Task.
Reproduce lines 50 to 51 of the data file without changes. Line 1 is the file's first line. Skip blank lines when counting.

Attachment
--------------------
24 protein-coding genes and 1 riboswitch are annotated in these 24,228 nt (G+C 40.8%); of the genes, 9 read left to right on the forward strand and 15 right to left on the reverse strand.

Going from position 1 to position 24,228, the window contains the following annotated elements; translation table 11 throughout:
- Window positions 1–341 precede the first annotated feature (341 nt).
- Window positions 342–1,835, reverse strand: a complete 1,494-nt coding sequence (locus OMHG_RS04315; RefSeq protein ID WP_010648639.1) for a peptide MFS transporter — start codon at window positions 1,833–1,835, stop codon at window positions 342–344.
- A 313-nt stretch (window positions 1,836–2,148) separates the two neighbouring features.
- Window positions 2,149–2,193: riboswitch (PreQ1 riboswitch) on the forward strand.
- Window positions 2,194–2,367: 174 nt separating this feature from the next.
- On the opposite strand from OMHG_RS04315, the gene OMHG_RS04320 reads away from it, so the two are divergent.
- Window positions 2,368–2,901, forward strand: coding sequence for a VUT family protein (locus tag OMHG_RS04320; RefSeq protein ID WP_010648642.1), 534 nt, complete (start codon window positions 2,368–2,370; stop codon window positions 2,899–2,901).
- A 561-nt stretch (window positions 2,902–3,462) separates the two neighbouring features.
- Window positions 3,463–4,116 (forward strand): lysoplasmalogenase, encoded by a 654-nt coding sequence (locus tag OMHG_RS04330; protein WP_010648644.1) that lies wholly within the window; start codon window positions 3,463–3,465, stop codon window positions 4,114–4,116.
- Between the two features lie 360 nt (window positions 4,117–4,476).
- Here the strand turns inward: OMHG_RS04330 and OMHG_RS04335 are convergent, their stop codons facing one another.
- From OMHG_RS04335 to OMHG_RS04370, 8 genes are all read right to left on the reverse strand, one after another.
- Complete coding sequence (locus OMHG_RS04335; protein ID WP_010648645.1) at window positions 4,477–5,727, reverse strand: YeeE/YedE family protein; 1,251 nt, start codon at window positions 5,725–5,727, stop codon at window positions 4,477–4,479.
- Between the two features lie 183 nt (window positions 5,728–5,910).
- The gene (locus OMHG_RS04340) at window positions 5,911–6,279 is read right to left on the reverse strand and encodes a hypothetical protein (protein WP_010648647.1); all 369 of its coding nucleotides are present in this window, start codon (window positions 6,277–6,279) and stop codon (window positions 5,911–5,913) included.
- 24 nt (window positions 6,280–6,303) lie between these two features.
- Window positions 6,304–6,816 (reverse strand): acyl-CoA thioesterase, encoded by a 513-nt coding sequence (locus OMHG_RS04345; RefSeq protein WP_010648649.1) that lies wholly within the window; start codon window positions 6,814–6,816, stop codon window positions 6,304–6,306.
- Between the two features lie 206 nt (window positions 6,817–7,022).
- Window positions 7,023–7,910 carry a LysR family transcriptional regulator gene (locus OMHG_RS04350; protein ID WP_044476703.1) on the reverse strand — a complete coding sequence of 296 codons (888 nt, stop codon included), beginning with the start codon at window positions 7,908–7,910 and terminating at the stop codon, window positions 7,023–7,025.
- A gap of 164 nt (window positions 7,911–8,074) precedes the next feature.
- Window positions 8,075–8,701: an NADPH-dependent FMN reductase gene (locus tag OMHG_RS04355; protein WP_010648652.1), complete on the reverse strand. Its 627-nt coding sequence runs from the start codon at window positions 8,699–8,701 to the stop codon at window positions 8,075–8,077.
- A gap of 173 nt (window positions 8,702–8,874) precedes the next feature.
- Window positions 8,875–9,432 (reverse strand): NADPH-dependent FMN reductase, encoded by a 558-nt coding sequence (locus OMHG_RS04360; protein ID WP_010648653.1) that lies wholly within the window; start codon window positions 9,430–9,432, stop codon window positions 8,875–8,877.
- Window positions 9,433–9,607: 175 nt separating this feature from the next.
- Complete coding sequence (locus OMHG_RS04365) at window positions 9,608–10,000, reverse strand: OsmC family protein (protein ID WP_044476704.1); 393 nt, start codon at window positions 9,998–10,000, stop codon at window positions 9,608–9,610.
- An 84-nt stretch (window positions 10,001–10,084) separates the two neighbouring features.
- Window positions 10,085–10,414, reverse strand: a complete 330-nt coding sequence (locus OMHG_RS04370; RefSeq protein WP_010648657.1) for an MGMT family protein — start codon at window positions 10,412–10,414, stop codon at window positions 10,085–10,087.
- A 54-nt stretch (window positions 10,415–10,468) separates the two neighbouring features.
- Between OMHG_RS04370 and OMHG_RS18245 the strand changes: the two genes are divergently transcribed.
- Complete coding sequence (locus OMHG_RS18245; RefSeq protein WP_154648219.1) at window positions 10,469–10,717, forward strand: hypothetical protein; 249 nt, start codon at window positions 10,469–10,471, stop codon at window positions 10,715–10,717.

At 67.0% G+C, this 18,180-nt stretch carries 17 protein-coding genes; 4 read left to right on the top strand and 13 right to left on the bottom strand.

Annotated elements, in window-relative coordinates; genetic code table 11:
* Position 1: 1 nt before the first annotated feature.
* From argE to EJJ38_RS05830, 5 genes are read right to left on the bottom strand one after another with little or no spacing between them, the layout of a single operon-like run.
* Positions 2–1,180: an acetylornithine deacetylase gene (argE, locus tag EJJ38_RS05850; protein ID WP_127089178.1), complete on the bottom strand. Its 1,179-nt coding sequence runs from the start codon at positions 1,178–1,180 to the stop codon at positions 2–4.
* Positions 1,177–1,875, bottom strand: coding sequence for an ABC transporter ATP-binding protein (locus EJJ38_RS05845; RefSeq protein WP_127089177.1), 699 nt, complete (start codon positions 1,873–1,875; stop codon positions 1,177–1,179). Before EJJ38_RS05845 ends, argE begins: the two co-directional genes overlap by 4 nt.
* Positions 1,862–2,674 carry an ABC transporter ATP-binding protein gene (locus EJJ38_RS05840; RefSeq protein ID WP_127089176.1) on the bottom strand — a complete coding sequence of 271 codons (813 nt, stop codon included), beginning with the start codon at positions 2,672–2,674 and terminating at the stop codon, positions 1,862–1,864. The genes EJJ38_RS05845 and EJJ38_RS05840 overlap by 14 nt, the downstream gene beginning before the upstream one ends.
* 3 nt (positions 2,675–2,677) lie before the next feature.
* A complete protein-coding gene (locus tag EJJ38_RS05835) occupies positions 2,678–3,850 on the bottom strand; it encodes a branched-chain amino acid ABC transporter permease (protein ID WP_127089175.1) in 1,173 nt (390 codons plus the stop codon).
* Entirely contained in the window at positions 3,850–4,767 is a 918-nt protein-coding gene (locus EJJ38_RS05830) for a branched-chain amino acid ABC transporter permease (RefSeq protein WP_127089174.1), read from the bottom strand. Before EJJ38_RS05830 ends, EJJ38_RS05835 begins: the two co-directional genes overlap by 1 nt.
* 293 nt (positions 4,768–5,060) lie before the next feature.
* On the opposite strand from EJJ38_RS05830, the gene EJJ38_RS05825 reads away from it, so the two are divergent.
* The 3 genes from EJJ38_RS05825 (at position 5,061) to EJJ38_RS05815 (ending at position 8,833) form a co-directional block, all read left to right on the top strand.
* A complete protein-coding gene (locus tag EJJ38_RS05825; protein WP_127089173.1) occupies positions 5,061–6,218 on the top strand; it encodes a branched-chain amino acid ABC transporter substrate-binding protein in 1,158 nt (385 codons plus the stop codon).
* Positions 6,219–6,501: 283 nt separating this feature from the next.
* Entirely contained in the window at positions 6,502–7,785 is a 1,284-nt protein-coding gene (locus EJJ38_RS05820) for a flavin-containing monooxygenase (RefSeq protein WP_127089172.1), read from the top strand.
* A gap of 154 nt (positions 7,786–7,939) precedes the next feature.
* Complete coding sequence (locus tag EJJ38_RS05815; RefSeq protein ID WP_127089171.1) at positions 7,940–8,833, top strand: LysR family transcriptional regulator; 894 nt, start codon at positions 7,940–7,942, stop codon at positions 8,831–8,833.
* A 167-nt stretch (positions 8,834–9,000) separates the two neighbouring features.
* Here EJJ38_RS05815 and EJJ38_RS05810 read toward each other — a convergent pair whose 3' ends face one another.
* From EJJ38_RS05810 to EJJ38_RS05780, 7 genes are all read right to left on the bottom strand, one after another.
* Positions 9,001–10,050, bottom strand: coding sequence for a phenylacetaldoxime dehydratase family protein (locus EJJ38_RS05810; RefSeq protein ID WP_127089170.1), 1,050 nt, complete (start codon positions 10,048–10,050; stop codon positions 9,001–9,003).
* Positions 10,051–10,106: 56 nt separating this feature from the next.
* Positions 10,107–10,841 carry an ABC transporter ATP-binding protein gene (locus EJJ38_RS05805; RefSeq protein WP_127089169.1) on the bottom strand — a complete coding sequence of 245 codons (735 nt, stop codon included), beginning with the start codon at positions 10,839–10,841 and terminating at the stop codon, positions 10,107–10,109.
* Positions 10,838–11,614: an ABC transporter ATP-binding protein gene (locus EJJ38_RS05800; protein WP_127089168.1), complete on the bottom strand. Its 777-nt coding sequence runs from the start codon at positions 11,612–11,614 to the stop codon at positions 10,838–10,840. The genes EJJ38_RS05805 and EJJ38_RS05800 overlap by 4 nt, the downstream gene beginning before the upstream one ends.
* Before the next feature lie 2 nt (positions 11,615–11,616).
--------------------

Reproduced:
* Complete coding sequence (locus tag EJJ38_RS05815; RefSeq protein ID WP_127089171.1) at positions 7,940–8,833, top strand: LysR family transcriptional regulator; 894 nt, start codon at positions 7,940–7,942, stop codon at positions 8,831–8,833.
* A 167-nt stretch (positions 8,834–9,000) separates the two neighbouring features.